Judge apologizes for 'keep your knees together' comment
Published Tuesday, November 10, 2015 10:01PM EST
Last Updated Tuesday, November 10, 2015 10:45PM EST
An Alberta federal court judge who once asked an alleged sexual assault victim why she “couldn’t just keep (her) knees together” has apologized and will undergo sensitivity training, according to a statement from the Federal Court of Canada.
Justice Robin Camp was placed under review by the Canadian Judicial Council on Monday after a complaint was made by three law professors who said his treatment of the female complainant was appalling and showed disregard for the law.
The complaint refers to a trial that took place when Camp was still an Alberta provincial court judge, in which he acquitted a man of a sexual assault that was alleged to have taken place on a 19-year-old homeless woman.
During the trial, Camp asked the alleged victim – whom he mistakenly referred to as the "defendant" – things such as: "Why didn't you just sink your bottom down into the basin so he couldn't penetrate you?” and “Why couldn’t you just keep your knees together?”
According to a court transcript, Camp also said that "sex and pain sometimes go together (and) that's not necessarily a bad thing.”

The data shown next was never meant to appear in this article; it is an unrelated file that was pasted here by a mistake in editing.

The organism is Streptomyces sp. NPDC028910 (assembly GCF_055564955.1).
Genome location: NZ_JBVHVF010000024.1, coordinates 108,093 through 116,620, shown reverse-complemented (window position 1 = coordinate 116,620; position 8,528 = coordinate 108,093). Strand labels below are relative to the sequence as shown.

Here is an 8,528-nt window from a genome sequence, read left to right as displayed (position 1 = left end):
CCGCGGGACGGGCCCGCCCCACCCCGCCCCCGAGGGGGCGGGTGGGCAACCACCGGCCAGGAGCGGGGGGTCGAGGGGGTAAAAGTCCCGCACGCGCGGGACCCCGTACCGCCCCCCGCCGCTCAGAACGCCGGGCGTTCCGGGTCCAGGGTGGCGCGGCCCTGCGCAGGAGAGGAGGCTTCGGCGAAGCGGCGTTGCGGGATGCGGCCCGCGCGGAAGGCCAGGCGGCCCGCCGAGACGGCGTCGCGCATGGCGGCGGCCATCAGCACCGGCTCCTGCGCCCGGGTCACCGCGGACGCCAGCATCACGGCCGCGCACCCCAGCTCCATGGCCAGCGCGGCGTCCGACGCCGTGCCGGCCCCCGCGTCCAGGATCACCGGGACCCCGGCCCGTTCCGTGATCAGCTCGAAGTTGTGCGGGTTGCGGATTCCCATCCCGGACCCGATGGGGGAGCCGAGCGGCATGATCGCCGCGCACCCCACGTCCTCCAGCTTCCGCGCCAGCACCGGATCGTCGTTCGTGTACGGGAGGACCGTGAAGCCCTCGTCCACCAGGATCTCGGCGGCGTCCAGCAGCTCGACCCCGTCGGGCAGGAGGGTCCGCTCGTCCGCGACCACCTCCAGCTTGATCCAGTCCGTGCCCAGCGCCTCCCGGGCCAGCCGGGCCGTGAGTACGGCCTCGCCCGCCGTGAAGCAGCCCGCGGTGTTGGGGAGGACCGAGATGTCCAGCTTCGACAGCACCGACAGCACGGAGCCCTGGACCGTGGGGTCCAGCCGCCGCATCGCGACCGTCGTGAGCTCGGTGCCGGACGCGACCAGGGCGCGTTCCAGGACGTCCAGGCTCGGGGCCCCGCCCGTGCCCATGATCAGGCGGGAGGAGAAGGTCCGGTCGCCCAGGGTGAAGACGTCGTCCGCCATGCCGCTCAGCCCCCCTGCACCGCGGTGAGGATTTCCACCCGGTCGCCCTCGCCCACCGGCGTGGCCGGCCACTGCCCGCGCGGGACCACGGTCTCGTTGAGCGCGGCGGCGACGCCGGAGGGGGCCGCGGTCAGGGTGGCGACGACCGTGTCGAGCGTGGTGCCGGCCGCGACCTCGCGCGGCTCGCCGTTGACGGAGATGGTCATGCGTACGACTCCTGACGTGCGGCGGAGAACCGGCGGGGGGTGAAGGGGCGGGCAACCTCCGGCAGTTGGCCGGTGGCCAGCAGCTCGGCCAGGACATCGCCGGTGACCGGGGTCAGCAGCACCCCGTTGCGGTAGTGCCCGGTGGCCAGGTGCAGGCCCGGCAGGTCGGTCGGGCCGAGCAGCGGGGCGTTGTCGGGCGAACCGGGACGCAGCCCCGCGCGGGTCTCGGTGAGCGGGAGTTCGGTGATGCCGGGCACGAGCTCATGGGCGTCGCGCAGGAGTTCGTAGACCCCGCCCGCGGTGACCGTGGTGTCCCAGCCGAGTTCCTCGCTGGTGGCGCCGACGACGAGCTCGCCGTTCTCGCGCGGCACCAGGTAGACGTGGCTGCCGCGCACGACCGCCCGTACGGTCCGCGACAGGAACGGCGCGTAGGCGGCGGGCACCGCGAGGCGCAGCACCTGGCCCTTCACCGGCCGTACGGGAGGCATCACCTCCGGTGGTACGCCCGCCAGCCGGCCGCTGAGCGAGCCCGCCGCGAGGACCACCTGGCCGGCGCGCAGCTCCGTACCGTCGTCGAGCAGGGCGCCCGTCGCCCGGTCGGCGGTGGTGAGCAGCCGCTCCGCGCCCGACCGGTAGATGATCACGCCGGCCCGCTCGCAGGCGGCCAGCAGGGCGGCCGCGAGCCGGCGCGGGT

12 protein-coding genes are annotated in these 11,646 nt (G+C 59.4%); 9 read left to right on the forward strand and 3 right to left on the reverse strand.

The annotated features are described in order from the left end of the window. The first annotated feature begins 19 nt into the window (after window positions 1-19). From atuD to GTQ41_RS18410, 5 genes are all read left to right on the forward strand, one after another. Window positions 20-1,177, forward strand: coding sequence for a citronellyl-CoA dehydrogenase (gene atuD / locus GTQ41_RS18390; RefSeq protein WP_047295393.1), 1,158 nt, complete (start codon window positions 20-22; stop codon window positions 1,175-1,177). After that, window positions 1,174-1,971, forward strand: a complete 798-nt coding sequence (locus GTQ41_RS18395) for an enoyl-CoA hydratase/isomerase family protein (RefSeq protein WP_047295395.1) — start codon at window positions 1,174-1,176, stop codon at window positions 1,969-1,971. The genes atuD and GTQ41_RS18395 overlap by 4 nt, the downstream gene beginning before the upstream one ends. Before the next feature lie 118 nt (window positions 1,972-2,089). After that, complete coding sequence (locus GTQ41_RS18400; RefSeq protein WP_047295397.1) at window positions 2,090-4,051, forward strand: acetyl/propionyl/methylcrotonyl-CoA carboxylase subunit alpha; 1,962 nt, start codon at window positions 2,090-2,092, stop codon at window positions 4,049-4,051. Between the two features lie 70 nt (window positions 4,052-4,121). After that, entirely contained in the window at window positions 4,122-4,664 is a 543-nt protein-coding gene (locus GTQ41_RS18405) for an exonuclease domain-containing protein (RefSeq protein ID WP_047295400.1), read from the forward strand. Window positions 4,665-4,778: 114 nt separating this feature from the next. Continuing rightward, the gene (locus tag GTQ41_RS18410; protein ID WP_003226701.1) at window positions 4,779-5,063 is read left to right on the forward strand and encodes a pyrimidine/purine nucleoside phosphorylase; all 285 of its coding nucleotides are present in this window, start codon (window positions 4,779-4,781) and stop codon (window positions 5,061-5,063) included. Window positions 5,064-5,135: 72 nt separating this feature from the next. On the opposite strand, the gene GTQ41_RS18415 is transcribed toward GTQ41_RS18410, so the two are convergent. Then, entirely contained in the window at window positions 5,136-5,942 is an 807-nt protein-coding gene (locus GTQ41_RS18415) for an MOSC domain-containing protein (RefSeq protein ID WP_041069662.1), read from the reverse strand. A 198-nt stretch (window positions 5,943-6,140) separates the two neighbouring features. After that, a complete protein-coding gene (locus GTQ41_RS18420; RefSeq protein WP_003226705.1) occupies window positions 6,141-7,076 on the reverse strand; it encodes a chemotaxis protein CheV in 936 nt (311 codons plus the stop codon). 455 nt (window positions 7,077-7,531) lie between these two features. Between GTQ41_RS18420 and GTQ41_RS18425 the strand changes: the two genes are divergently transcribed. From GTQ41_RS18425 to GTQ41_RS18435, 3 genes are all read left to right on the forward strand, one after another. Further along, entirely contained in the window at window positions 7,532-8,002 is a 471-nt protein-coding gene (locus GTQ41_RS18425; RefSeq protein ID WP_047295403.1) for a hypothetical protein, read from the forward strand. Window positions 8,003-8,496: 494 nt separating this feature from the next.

A statement issued Tuesday from the Federal Court said Camp won't hear any cases involving sexual conduct during the CJC investigation and that he has volunteered to undergo gender sensitivity training on his own time and at his own expense.
The statement also included an apology from Camp that read:
“I have come to recognize that things that I said and attitudes I displayed during the trial of this matter, and in my decision, caused deep and significant pain to many people. My sincere apology goes out, in the first place, to the young woman who was the complainant in the matter.
“I also apologize to the women who experience feelings of anger, frustration and despair at hearing of these events. I am deeply troubled that things that I said would hurt the innocent. In this regard, I am speaking particularly to those who hesitate to come forward to report abuse of any kind and who are reluctant to give evidence about abuse, sexual or otherwise.
“To the extent that what I have said discourages any person from reporting abuse, or from testifying about it, I am truly sorry. I will do all in my power to learn from this and to never repeat these mistakes.”
University of Calgary law professor Alice Wooley, one of the three lawyers who complained to the Canadian Judicial Council, is calling Camp to be removed from the Federal Court bench.
“I have never seen any conduct as bad as this in my time as a lawyer or as an academic,” Wooley said. “It creates a risk that people won’t trust that they can go to court to solve their problem.”
Canadian Judicial Council executive director Norman Sabourin said although Federal Court judges cannot be removed without an order of Parliament, those under CJC review sometimes “realize the matter is grave” and “resign on their own.”
Camp was appointed to the Federal Court by former justice minister Peter MacKay in June. The job comes with a salary of more than $308,000.
With a report from CTV Alberta Bureau Chief Janet Dirks